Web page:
• An odd perfect number must be of the form $p^e m^2$, where $m$ is odd, $p$ is prime, and $p$ and $e$ are both $\equiv 1\text{ mod }(4)$.

Appropriate, since he finished the characterization of even perfect numbers.

Whew!  Fun, but at times overwhelming.

Well, we will now move on to think of a different way to think of these same functions.  We will examine, for the next week or so, different limits in number theory - and how integrals and calculus are inextricably bound up with this sort of question.

Our motivational example was the one we discussed a few times ago.  Let $r(n)$ denote the number of ways to represent $n$ as a sum of squares - so that $r(3)=0$ but $r(9)=4$ and $r(5)=8$.  Then we saw, more or less rigorously, that $$\lim_{n\to\infty}\frac{1}{n}\sum_{k=1}^n r(k)=\pi\, .$$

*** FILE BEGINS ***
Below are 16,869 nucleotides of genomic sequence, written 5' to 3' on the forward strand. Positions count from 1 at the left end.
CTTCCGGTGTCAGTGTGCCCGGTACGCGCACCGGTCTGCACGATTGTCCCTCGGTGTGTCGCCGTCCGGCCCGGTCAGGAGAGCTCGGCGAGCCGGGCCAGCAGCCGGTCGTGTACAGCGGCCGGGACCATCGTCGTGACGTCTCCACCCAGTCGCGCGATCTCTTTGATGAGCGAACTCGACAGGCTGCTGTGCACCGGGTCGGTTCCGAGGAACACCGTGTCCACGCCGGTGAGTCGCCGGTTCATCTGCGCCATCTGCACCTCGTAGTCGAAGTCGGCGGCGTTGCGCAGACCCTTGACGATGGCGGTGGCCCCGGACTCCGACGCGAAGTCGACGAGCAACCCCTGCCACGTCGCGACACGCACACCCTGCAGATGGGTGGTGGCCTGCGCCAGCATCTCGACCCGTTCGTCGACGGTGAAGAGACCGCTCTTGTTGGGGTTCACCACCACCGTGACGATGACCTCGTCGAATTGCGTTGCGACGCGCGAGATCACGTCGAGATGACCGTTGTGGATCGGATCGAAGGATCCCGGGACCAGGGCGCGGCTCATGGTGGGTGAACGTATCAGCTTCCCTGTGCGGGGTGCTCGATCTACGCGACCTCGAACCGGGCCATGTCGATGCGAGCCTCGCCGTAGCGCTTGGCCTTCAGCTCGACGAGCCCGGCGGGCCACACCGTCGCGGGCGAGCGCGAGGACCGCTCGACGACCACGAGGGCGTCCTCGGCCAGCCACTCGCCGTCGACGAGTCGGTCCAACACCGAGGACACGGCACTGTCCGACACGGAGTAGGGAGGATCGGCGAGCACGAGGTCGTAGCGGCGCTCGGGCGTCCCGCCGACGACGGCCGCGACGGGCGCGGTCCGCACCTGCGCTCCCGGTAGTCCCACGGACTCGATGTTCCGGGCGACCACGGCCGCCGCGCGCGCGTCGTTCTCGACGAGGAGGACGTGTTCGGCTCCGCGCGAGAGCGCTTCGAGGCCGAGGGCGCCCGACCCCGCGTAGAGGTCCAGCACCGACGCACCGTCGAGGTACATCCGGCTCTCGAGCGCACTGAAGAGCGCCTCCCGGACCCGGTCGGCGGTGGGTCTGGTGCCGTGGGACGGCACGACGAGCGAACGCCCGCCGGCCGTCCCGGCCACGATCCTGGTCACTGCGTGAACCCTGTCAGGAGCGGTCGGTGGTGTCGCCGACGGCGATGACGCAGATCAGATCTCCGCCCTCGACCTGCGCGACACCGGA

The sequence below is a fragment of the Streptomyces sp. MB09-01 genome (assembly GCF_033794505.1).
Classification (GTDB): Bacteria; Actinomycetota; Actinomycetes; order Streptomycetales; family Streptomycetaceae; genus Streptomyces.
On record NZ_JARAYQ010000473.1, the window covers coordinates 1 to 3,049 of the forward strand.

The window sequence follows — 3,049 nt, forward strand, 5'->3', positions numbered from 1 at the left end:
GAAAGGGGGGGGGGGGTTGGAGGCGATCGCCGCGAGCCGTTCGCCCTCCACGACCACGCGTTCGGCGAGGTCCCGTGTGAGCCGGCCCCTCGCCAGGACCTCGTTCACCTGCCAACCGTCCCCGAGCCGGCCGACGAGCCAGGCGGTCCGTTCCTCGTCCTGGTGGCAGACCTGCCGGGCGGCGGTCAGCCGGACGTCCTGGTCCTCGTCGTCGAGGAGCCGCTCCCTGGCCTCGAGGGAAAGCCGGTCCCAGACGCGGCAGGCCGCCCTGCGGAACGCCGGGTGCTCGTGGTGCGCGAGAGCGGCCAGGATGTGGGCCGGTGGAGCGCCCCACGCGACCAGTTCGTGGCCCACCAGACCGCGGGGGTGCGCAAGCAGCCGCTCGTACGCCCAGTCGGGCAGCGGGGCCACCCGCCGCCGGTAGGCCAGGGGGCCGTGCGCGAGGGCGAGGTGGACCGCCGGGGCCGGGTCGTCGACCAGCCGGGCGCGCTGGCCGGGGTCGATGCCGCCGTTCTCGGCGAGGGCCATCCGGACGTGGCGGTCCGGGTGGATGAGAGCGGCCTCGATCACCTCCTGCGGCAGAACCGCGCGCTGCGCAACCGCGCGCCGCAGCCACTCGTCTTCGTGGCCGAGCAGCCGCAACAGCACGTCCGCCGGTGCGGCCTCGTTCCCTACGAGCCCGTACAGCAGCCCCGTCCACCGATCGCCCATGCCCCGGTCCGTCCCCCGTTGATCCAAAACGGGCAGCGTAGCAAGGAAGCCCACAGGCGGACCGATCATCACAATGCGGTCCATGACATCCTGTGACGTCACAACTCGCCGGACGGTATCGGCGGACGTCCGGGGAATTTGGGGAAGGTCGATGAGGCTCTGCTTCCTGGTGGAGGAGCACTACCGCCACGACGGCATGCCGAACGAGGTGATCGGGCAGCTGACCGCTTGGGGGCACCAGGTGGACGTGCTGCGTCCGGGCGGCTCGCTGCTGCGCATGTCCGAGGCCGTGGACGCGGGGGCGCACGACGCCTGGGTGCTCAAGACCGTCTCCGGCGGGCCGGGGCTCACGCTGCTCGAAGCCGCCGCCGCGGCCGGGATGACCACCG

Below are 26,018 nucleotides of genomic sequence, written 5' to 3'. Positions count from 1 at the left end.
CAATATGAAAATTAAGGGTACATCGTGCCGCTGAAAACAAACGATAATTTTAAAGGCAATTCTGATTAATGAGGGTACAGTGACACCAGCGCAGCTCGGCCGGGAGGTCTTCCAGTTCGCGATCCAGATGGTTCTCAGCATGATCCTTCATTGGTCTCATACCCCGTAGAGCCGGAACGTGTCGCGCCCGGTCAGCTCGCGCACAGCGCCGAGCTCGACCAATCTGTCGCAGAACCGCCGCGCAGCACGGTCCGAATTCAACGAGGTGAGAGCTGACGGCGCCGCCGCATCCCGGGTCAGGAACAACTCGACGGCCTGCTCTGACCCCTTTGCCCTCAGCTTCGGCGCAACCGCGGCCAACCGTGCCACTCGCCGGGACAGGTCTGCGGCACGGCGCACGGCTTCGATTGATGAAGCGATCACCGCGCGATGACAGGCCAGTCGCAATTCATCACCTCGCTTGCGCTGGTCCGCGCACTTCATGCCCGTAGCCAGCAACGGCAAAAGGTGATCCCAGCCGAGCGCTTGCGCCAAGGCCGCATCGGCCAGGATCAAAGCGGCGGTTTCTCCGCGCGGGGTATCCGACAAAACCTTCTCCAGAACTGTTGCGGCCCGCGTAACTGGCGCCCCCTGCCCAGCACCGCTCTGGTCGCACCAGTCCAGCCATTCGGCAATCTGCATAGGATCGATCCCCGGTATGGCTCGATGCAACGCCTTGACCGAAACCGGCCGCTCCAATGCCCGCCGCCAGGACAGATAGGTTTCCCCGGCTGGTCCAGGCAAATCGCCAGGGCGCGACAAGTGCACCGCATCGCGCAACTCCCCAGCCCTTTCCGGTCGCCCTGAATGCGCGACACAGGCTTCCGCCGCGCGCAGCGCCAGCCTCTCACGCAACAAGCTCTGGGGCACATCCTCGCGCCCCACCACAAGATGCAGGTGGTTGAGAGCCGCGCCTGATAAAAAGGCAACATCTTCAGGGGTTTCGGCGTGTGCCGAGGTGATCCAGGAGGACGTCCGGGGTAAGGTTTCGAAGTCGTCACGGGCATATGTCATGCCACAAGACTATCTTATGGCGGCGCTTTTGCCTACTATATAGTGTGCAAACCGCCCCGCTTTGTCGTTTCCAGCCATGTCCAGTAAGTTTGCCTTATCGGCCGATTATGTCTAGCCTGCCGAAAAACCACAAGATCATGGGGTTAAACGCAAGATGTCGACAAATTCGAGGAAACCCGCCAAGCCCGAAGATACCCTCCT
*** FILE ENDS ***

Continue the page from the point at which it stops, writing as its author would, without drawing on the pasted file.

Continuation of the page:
But we can say more.  One intermediate step in our proof was the following:  $$\pi \left(1-\sqrt{\frac{2}{n}}+1/2n\right)\leq \frac{1}{n}\sum_{k=0}^{n}r(k)\leq \pi \left(1+\sqrt{\frac{2}{n}}+1/2n\right)\, ,$$ which we may think of in terms of an error (so using absolute values):  $$\left|\frac{1}{n}\sum_{k=0}^{n}r(k)-\pi\right|\leq \pi \left(\frac{\sqrt{2}}{\sqrt{n}}+1/2n\right)\leq Cn^{-1/2}\, ,\text{ for large enough }n,$$ where of course the value of $C$ is not just $\pi\sqrt{2}$, but something a little bigger because of the $1/2n$ term.

def r2(n): n = prime_to_m_part(n,2) F = factor(n) ret = 4 for a,b in F: if a%4==3: if b%2==1: return 0 else: n = prime_to_m_part(n,a) else: ret = ret * (b+1) return ret def L(n): ls = [] out = 0 for i in range(1,n+1): out += r2(i) ls.append((i,out/i)) return ls
@interact def _(n=100): P = line(L(n)) P += plot(pi+pi*sqrt(2)/sqrt(x),x,3,n,color='red') P += plot(pi-pi*sqrt(2)/sqrt(x),x,3,n,color='red') P += plot(pi,x,3,n,color='red',linestyle='--') show(P)